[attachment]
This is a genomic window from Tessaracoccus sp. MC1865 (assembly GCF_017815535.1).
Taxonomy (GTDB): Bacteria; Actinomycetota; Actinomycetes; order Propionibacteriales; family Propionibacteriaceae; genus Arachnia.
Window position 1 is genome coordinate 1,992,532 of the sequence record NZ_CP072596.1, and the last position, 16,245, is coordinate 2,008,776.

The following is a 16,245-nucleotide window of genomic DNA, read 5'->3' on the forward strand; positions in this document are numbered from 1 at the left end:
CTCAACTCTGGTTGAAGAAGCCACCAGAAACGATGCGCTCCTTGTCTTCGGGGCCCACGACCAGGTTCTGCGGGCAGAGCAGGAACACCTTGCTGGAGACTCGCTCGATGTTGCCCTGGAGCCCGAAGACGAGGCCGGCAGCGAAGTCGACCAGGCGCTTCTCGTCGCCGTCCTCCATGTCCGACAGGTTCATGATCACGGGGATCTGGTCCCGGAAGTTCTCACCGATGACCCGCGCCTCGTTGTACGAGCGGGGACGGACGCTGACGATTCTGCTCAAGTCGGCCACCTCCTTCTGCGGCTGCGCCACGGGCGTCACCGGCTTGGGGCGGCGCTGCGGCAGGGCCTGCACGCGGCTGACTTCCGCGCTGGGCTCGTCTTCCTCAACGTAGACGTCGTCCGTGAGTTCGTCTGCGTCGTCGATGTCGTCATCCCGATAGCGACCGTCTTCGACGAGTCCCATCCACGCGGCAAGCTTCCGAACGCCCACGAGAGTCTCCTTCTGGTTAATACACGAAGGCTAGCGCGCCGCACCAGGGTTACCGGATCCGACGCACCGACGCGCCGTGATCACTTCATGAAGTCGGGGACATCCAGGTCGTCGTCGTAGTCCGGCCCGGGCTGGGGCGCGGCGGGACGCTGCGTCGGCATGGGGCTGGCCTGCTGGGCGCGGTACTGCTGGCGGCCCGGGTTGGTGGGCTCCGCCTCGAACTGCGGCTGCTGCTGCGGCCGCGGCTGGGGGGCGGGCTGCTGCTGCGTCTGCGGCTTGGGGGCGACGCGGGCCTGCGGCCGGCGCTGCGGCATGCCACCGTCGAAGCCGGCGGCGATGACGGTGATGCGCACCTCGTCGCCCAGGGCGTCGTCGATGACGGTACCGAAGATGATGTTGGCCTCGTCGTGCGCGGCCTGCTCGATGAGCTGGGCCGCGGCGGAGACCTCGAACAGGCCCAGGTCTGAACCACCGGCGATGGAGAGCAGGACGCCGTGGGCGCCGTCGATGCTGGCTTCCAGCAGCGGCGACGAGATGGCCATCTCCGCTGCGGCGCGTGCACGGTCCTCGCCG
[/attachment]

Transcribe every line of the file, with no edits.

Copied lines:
This is a genomic window from Tessaracoccus sp. MC1865 (assembly GCF_017815535.1).
Taxonomy (GTDB): Bacteria; Actinomycetota; Actinomycetes; order Propionibacteriales; family Propionibacteriaceae; genus Arachnia.
Window position 1 is genome coordinate 1,992,532 of the sequence record NZ_CP072596.1, and the last position, 16,245, is coordinate 2,008,776.

The following is a 16,245-nucleotide window of genomic DNA, read 5'->3' on the forward strand; positions in this document are numbered from 1 at the left end:
CTCAACTCTGGTTGAAGAAGCCACCAGAAACGATGCGCTCCTTGTCTTCGGGGCCCACGACCAGGTTCTGCGGGCAGAGCAGGAACACCTTGCTGGAGACTCGCTCGATGTTGCCCTGGAGCCCGAAGACGAGGCCGGCAGCGAAGTCGACCAGGCGCTTCTCGTCGCCGTCCTCCATGTCCGACAGGTTCATGATCACGGGGATCTGGTCCCGGAAGTTCTCACCGATGACCCGCGCCTCGTTGTACGAGCGGGGACGGACGCTGACGATTCTGCTCAAGTCGGCCACCTCCTTCTGCGGCTGCGCCACGGGCGTCACCGGCTTGGGGCGGCGCTGCGGCAGGGCCTGCACGCGGCTGACTTCCGCGCTGGGCTCGTCTTCCTCAACGTAGACGTCGTCCGTGAGTTCGTCTGCGTCGTCGATGTCGTCATCCCGATAGCGACCGTCTTCGACGAGTCCCATCCACGCGGCAAGCTTCCGAACGCCCACGAGAGTCTCCTTCTGGTTAATACACGAAGGCTAGCGCGCCGCACCAGGGTTACCGGATCCGACGCACCGACGCGCCGTGATCACTTCATGAAGTCGGGGACATCCAGGTCGTCGTCGTAGTCCGGCCCGGGCTGGGGCGCGGCGGGACGCTGCGTCGGCATGGGGCTGGCCTGCTGGGCGCGGTACTGCTGGCGGCCCGGGTTGGTGGGCTCCGCCTCGAACTGCGGCTGCTGCTGCGGCCGCGGCTGGGGGGCGGGCTGCTGCTGCGTCTGCGGCTTGGGGGCGACGCGGGCCTGCGGCCGGCGCTGCGGCATGCCACCGTCGAAGCCGGCGGCGATGACGGTGATGCGCACCTCGTCGCCCAGGGCGTCGTCGATGACGGTACCGAAGATGATGTTGGCCTCGTCGTGCGCGGCCTGCTCGATGAGCTGGGCCGCGGCGGAGACCTCGAACAGGCCCAGGTCTGAACCACCGGCGATGGAGAGCAGGACGCCGTGGGCGCCGTCGATGCTGGCTTCCAGCAGCGGCGACGAGATGGCCATCTCCGCTGCGGCGCGTGCACGGTCCTCGCCG